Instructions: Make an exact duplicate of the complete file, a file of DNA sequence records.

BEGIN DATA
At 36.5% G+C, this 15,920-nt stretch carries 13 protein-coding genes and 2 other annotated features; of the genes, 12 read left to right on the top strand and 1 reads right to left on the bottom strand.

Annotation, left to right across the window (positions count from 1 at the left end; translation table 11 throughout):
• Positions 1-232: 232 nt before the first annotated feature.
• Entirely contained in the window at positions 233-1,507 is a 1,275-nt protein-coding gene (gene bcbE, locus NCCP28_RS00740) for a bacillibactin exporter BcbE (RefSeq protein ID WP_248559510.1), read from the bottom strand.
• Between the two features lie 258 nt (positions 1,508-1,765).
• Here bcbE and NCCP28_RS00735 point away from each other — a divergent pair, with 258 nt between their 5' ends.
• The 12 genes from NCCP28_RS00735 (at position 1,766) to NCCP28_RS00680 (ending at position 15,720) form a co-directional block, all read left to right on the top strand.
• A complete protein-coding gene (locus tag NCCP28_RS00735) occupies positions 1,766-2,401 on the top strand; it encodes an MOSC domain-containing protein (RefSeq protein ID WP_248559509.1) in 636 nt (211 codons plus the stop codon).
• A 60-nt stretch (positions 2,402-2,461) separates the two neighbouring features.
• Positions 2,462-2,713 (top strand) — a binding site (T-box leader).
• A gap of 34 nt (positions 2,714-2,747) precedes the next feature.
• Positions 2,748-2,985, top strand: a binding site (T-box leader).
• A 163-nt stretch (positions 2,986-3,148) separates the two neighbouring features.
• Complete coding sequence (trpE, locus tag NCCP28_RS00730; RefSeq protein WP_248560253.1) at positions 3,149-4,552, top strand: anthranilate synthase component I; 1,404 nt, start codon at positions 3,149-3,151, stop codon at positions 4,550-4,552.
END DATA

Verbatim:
At 36.5% G+C, this 15,920-nt stretch carries 13 protein-coding genes and 2 other annotated features; of the genes, 12 read left to right on the top strand and 1 reads right to left on the bottom strand.

Annotation, left to right across the window (positions count from 1 at the left end; translation table 11 throughout):
• Positions 1-232: 232 nt before the first annotated feature.
• Entirely contained in the window at positions 233-1,507 is a 1,275-nt protein-coding gene (gene bcbE, locus NCCP28_RS00740) for a bacillibactin exporter BcbE (RefSeq protein ID WP_248559510.1), read from the bottom strand.
• Between the two features lie 258 nt (positions 1,508-1,765).
• Here bcbE and NCCP28_RS00735 point away from each other — a divergent pair, with 258 nt between their 5' ends.
• The 12 genes from NCCP28_RS00735 (at position 1,766) to NCCP28_RS00680 (ending at position 15,720) form a co-directional block, all read left to right on the top strand.
• A complete protein-coding gene (locus tag NCCP28_RS00735) occupies positions 1,766-2,401 on the top strand; it encodes an MOSC domain-containing protein (RefSeq protein ID WP_248559509.1) in 636 nt (211 codons plus the stop codon).
• A 60-nt stretch (positions 2,402-2,461) separates the two neighbouring features.
• Positions 2,462-2,713 (top strand) — a binding site (T-box leader).
• A gap of 34 nt (positions 2,714-2,747) precedes the next feature.
• Positions 2,748-2,985, top strand: a binding site (T-box leader).
• A 163-nt stretch (positions 2,986-3,148) separates the two neighbouring features.
• Complete coding sequence (trpE, locus tag NCCP28_RS00730; RefSeq protein WP_248560253.1) at positions 3,149-4,552, top strand: anthranilate synthase component I; 1,404 nt, start codon at positions 3,149-3,151, stop codon at positions 4,550-4,552.